In 1991, Jack Starks, serving in Operation Desert Storm, is shot in
the head. Believed to be dead, he is about to be sent home in a bodybag. He
regains consciousness and is sent to a hospital. Suffering from amnesia and
having no friends or family, he is sent home and, after recovering, is soon
hitchhiking back in the States, with no real destination.
Starring: Adrien Brody, Keira Knightley,
and Jennifer Jason Leigh
He comes across a woman (Kelly Lynch) with a small girl by the side of the
road. Their truck won't start and the woman is in no condition to drive, apparently
suffering from a long bout of drinking. Jack attempts to help them by fixing
the truck. Before he can offer to drive them home, the woman threatens Jack,
whisks her daughter away from him and the two drive off, leaving Jack to continue
walking alone. Soon after, Jack is picked up by a young man (Brad Renfro) driving
a station wagon. They're soon pulled over by a state trooper, but the reason
why is unclear.
Jack then finds himself sitting
on the witness stand, accused of the murder of the state trooper. He has
no recollection of anything other than the encounter
with the woman and the girl. He is found not guilty of the trooper's murder,
but only by reason of insanity and is transported to Alpine Grove, a mental
health facility. While there, he is subjected to a "treatment" that
is intended to help him with his "violent tendencies." The treatment
involves a restraining jacket, some mind-altering drugs and spending time locked
in a morgue drawer against his will. Jack manages to find a way out of the
drawer, but how he does it is the secret to The Jacket.
Adrien Brody, who won an Academy Award for his role in Roman Polanski's The
Pianist, is perfect in the role of the haunted Starks. His physique and mannerisms
are a spot-on choice to play Starks, who is fragile in mind and body. Keira
Knightley (Pirates of the Caribbean: The Curse of the Black Pearl) plays Jackie,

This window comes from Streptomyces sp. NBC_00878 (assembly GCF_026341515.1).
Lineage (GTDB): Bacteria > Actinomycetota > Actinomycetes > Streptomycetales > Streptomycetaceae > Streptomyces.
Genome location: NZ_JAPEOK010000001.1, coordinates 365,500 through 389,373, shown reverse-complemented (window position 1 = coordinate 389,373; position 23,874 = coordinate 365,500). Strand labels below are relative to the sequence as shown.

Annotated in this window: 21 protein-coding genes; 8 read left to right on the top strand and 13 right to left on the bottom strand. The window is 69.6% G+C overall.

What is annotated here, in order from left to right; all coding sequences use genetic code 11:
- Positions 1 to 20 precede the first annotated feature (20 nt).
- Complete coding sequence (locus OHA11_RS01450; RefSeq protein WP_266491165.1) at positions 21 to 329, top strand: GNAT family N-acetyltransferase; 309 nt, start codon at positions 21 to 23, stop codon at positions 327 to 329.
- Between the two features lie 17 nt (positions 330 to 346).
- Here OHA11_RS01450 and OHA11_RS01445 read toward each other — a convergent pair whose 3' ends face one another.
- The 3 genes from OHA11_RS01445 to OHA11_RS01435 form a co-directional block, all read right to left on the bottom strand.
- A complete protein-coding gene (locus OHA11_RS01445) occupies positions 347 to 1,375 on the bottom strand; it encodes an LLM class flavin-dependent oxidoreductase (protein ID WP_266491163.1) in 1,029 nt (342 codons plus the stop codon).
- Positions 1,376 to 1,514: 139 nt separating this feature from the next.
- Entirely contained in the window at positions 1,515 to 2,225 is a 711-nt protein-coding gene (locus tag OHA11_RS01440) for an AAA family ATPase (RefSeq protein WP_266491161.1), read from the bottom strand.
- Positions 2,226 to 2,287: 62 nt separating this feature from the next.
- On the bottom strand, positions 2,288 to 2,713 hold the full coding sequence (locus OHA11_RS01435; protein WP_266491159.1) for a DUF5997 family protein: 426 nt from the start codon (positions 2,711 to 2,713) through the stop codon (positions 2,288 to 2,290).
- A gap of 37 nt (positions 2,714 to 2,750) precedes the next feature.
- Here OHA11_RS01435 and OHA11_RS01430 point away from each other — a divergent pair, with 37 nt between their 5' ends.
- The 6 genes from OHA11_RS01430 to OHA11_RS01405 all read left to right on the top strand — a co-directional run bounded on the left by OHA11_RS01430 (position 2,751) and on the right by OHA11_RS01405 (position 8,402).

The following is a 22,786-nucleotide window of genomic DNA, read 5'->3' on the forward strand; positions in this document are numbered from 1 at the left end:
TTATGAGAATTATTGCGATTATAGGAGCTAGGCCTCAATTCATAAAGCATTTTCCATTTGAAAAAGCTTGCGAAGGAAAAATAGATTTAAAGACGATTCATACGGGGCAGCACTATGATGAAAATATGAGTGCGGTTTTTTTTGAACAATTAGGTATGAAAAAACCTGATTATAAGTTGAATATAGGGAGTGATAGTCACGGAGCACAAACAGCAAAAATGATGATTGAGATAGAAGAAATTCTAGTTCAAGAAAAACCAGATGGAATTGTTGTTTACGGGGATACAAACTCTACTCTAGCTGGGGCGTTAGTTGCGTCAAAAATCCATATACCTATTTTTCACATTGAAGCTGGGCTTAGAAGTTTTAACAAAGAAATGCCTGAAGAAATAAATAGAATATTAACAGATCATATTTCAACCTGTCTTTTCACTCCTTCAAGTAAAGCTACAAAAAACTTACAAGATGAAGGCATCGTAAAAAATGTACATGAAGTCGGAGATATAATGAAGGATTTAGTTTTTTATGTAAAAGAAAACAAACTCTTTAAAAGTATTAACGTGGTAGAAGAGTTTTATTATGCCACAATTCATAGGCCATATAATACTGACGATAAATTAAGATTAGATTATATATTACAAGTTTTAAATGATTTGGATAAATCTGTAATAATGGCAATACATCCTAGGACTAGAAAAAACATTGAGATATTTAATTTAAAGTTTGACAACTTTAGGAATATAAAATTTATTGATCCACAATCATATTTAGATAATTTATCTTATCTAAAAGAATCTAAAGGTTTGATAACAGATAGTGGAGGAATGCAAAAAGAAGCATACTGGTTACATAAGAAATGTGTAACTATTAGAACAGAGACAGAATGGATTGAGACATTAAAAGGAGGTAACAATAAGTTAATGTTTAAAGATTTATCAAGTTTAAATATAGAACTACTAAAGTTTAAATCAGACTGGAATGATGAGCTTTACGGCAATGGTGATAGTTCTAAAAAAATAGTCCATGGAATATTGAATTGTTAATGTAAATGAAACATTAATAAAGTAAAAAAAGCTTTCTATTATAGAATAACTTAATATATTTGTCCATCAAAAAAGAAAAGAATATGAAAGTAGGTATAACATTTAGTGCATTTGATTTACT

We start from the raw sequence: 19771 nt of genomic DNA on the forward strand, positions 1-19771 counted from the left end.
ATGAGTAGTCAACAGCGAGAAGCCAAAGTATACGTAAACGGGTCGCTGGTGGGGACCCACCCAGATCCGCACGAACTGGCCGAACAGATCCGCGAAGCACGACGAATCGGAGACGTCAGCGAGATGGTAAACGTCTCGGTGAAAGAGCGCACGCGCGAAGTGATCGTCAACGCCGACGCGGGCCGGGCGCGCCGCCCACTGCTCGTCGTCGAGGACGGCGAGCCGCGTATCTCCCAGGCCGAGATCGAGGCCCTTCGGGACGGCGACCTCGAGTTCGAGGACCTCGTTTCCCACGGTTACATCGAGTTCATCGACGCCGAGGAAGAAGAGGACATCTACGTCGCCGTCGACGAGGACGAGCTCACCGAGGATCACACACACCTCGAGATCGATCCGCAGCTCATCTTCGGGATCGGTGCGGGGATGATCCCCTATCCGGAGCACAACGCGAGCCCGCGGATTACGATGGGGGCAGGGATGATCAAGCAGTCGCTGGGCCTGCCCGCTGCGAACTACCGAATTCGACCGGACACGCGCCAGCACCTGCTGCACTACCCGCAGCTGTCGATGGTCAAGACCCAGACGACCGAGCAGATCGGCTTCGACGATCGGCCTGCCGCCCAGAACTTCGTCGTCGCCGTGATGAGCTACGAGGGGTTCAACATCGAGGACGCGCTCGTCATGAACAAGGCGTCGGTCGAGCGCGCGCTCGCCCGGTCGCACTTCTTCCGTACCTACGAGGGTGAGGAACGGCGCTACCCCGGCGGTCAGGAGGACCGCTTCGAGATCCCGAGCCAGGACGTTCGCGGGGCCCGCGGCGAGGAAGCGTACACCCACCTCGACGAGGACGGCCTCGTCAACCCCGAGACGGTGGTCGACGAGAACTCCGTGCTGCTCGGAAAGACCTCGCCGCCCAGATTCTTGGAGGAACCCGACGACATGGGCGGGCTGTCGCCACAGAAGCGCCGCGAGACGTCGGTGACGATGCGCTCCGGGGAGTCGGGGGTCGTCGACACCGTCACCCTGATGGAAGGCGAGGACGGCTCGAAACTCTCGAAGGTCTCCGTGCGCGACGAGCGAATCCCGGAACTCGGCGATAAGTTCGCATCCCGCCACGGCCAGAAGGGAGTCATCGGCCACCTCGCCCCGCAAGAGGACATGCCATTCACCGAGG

an alcoholic young woman who befriends Jack and tries to help him ease his
pain. She is fine in her role but this is clearly Brody's show.
Director John Maybury begins the film with a montage of Gulf War footage accompanied
by a melencholy musical score that manages to set the tone for the entire film.
The opening sequence of events kept me on edge as I tried to figure out what
type of movie I was about to experience. Is it a thriller? A drama? A horror
movie? It really turns out to be none of the above, but it is entertaining
and, ultimately, very good at what it does.
Unfortunately, I think the movie
missed making an impact at the box-office because it was marketed as a horror
movie with the slogan "Terror has
a new name." Um, sure. Hearing that makes you expect something that this
movie simply is not and never was supposed to be. It's more thought-provoking
than anything else. Sure, there are some holes in the plot and, to some, that
might be a reason to trash the movie as silly. Still, I found it to be moving
and engaging. If you liked Jacob's Ladder, you should enjoy The Jacket. Not
because they're similar plot-wise (which they're really not), but because they
are similar in terms of tone and atmosphere.
of Adrien Brody sobbing in the body drawer were real, for he had asked director
John Maybury to keep him locked in even when they weren't filming so he could
get the feel of the character's despair. Eventually, Brody lost it during
filming, and Maybury caught it on tape. (Source: The
Internet Movie Database)